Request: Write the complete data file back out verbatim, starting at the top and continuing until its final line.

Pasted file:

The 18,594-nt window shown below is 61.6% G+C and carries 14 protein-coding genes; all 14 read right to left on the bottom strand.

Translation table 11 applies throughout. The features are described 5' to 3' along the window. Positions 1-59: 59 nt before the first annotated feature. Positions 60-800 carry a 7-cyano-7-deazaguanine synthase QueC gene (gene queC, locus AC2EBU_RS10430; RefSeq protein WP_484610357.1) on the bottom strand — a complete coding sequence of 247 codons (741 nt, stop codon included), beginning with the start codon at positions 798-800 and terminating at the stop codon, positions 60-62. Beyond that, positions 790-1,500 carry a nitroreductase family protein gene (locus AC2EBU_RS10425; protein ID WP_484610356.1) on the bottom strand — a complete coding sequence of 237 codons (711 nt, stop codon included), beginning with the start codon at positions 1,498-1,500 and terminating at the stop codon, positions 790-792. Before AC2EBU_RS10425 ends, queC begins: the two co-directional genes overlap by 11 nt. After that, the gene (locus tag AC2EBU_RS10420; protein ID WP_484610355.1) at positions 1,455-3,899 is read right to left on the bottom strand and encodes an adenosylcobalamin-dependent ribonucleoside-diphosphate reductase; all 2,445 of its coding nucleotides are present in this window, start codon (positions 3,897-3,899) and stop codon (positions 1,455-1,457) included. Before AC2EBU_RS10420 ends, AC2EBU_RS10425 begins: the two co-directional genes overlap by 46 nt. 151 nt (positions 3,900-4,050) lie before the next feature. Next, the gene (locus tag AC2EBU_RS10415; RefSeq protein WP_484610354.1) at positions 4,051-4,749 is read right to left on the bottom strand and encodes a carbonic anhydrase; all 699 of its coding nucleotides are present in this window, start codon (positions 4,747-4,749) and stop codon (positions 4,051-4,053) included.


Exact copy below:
The 18,594-nt window shown below is 61.6% G+C and carries 14 protein-coding genes; all 14 read right to left on the bottom strand.

Translation table 11 applies throughout. The features are described 5' to 3' along the window. Positions 1-59: 59 nt before the first annotated feature. Positions 60-800 carry a 7-cyano-7-deazaguanine synthase QueC gene (gene queC, locus AC2EBU_RS10430; RefSeq protein WP_484610357.1) on the bottom strand — a complete coding sequence of 247 codons (741 nt, stop codon included), beginning with the start codon at positions 798-800 and terminating at the stop codon, positions 60-62. Beyond that, positions 790-1,500 carry a nitroreductase family protein gene (locus AC2EBU_RS10425; protein ID WP_484610356.1) on the bottom strand — a complete coding sequence of 237 codons (711 nt, stop codon included), beginning with the start codon at positions 1,498-1,500 and terminating at the stop codon, positions 790-792. Before AC2EBU_RS10425 ends, queC begins: the two co-directional genes overlap by 11 nt. After that, the gene (locus tag AC2EBU_RS10420; protein ID WP_484610355.1) at positions 1,455-3,899 is read right to left on the bottom strand and encodes an adenosylcobalamin-dependent ribonucleoside-diphosphate reductase; all 2,445 of its coding nucleotides are present in this window, start codon (positions 3,897-3,899) and stop codon (positions 1,455-1,457) included. Before AC2EBU_RS10420 ends, AC2EBU_RS10425 begins: the two co-directional genes overlap by 46 nt. 151 nt (positions 3,900-4,050) lie before the next feature. Next, the gene (locus tag AC2EBU_RS10415; RefSeq protein WP_484610354.1) at positions 4,051-4,749 is read right to left on the bottom strand and encodes a carbonic anhydrase; all 699 of its coding nucleotides are present in this window, start codon (positions 4,747-4,749) and stop codon (positions 4,051-4,053) included.